Orioles slow down pursuit of Burnett

Team wants to keep Penn, is wary of extension issue

July 23, 2005|By Dan Connolly and Jeff Zrebiec | Dan Connolly and Jeff Zrebiec,SUN STAFF

Several new wrinkles have emerged in the Orioles' two week-long pursuit of Florida Marlins pitcher A.J. Burnett, including potentially dealing beleaguered starter Sidney Ponson, but the holdups apparently haven't changed.

If anything, one club source said, the Orioles are even more reticent to trade top pitching prospect Hayden Penn, relievers Jorge Julio and Steve Kline and outfielder Larry Bigbie because they don't believe Burnett will sign a contract extension.

The source said the team, including owner Peter Angelos, has cooled on the idea of dealing for the 28-year-old Burnett because he is expected to file for free agency at season's end - making him a two-month rental.

And there are those within the organization who wonder if Burnett, who has never won more than 12 games in a season, would make the transition to the American League quickly enough to lead the Orioles to a postseason berth.

To further hamstring the proposed deal with Florida, the Orioles have all but decided they don't want to acquire Florida third baseman Mike Lowell, even if half of the $21 million owed to him through 2007 is picked up by the Marlins or another team.

If Lowell and Penn, a 20-year-old right-hander considered the Orioles' best minor league pitcher, were removed from the deal, the Orioles would be more apt to trade Julio and others for Burnett, the source said.

Since the Orioles are not the only team interested in Burnett, though, it's unlikely the Marlins would jump at such an offer.

The source refused to pronounce the Florida deal dead, but said it was "highly unlikely" that the trade will happen if it involved Lowell or Penn.

The Orioles had hoped to get a 72-hour negotiating window and persuade Burnett to play in Baltimore, near where his wife grew up in Bowie. But the Orioles are resigned that Burnett, only two months away from testing the free-agent waters, wouldn't agree to an extension now.

He is believed to be seeking a four-year deal worth at least $8 million a year. Any contract extension with the Orioles would have to represent "free-agent-type money," one industry source said. The Orioles have been reluctant in the past to give such large deals to pitchers.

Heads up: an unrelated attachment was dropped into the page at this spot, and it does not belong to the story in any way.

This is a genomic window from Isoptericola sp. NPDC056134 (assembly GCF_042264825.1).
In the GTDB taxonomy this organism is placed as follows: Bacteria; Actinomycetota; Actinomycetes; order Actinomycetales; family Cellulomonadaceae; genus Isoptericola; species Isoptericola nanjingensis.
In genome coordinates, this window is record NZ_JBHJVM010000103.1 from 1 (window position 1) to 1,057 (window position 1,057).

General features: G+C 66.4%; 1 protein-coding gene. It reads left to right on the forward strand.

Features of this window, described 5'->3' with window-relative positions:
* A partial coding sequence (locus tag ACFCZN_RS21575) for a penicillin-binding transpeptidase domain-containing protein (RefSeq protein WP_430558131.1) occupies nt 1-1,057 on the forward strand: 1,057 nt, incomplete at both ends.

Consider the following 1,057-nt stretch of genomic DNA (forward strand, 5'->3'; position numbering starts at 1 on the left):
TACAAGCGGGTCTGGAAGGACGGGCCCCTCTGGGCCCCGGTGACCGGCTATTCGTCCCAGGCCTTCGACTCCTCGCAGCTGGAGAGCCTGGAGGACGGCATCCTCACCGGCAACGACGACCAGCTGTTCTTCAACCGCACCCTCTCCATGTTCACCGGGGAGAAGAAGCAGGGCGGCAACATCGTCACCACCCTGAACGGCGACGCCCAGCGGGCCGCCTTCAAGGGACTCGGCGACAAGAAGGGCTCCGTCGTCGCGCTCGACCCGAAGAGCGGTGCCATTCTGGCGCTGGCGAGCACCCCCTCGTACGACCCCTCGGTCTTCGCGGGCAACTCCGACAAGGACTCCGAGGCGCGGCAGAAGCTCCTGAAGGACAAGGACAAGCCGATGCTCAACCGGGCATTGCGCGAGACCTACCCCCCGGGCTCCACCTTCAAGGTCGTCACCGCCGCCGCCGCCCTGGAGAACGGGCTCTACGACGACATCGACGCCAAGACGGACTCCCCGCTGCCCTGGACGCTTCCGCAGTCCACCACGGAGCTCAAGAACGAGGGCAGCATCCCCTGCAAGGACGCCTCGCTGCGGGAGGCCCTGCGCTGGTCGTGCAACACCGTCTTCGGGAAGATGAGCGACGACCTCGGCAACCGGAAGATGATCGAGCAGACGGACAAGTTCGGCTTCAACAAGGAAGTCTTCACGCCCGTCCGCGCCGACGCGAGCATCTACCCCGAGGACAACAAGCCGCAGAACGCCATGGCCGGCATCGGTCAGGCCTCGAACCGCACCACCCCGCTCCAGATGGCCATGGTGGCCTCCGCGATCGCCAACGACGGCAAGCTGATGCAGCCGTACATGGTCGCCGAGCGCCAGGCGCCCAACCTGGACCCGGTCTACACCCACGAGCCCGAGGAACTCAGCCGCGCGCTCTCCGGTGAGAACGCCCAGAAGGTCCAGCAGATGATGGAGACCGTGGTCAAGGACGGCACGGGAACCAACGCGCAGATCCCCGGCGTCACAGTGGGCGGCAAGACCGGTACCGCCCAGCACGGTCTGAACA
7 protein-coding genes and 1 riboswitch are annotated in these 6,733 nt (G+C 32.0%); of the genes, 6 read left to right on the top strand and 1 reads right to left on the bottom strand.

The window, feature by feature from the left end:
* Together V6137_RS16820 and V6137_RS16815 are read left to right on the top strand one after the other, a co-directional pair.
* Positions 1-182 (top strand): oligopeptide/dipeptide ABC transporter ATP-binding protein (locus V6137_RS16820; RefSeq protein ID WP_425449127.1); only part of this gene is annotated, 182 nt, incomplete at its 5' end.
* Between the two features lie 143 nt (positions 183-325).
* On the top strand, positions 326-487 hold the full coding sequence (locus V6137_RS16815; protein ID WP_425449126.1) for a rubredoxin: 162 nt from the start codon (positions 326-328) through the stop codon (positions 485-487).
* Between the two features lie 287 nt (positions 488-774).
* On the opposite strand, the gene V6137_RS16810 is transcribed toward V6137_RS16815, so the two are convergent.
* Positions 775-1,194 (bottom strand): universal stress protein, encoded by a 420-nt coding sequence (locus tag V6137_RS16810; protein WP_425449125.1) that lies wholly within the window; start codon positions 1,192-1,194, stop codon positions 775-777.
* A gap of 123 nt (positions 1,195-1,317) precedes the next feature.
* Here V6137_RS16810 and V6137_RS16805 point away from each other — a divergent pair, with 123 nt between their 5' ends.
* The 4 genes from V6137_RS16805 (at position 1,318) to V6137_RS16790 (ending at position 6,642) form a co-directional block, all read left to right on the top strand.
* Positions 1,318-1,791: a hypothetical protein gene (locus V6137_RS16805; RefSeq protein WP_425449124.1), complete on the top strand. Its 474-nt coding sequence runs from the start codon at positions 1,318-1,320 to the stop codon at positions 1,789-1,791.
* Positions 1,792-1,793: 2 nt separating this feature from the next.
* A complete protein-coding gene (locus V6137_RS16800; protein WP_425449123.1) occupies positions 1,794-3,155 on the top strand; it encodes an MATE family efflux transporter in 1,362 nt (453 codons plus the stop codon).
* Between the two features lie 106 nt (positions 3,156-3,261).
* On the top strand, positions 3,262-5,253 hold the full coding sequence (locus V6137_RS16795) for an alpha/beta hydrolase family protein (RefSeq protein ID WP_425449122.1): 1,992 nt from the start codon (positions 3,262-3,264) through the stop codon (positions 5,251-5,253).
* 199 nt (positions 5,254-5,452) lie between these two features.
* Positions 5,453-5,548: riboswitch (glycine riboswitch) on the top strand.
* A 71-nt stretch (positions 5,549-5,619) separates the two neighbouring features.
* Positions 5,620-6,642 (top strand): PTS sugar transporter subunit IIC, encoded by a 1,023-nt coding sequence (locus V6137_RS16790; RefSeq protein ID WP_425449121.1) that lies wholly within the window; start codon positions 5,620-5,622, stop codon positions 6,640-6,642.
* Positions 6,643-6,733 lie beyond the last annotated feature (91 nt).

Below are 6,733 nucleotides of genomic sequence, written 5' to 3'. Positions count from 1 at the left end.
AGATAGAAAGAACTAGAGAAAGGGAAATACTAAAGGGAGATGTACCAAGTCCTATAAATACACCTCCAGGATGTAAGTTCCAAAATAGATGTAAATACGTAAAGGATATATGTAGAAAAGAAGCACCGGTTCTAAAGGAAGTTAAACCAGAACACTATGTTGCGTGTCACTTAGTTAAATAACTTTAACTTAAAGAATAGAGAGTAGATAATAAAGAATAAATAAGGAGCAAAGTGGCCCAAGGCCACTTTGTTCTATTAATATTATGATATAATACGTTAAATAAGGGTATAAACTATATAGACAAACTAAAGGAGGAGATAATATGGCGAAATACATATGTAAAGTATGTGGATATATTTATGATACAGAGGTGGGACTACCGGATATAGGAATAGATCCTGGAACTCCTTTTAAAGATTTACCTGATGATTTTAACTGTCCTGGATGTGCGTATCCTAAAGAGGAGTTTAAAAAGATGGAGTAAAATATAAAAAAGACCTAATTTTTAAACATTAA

Meanwhile, the Orioles front office continues to look at other ways to fortify the team for a stretch run, and Ponson has become the latest prominent Oriole mentioned in trade talks.

One growing possibility, according to several industry sources, would be to trade Ponson to the Texas Rangers for outfielder Richard Hidalgo, who makes $5 million in 2005 but is a free agent at season's end. The Orioles would have to absorb most, if not all, of Ponson's salary to make that happen, one industry source said.

The Orioles also have talked to San Diego about trading Ponson for first baseman Phil Nevin, who is owed $11 million next year.

Nevin, 34, is hitting .262 with nine homers and 47 RBIs after a season in which he hit 26 home runs and drove in 105 runs. Nevin recently returned to the Padres lineup after missing a month with a strained oblique muscle. He is an attractive option for the Orioles, who are looking for a power-hitting, right-handed bat and a player who would be able to spell 40-year-old Rafael Palmeiro on occasion at first.

One industry source said the Orioles would "do it in a heartbeat" if they could get Nevin for Ponson, even if it meant an extra $1 million next year.

For the Rangers, Hidalgo, 30, is hitting .216 with 15 homers and 40 RBIs. The right-hander is a career .269 hitter with 170 home runs but has struggled since joining Texas this season.

At one point yesterday, there apparently were serious discussions among the Orioles, Marlins and Tampa Bay Devil Rays that would have sent Ponson, Bigbie, Julio, Penn and possibly Kline to Florida for Burnett and Lowell, according to sources. The Marlins then would have traded Ponson to the Devil Rays for left-handed reliever Trever Miller. The Marlins, who would have shed Lowell's contract, reportedly would have paid about eight of Ponson's $10 million salary for 2006.

However, Ponson, who is scheduled to start tonight against Tampa Bay, has a limited no-trade clause that prohibits him from being dealt to 10 specified teams without his permission. The perennial-doormat Devil Rays are one of those teams, and it is unlikely that Ponson would give the Orioles approval for the trade.

San Diego and Texas are not on Ponson's list, so he could be traded to either place, one industry source confirmed.

"Neither Sidney nor I have been approached by the Orioles seeking Sidney's consent to be traded to Tampa or any other team," said Barry Praver, Ponson's agent.

The Orioles have grown frustrated with Ponson's struggles on the mound and off, which includes two offseason arrests. He is 7-8 with a 6.04 ERA, the third-worst mark among starters in the majors. Opponents are hitting .329 against him.

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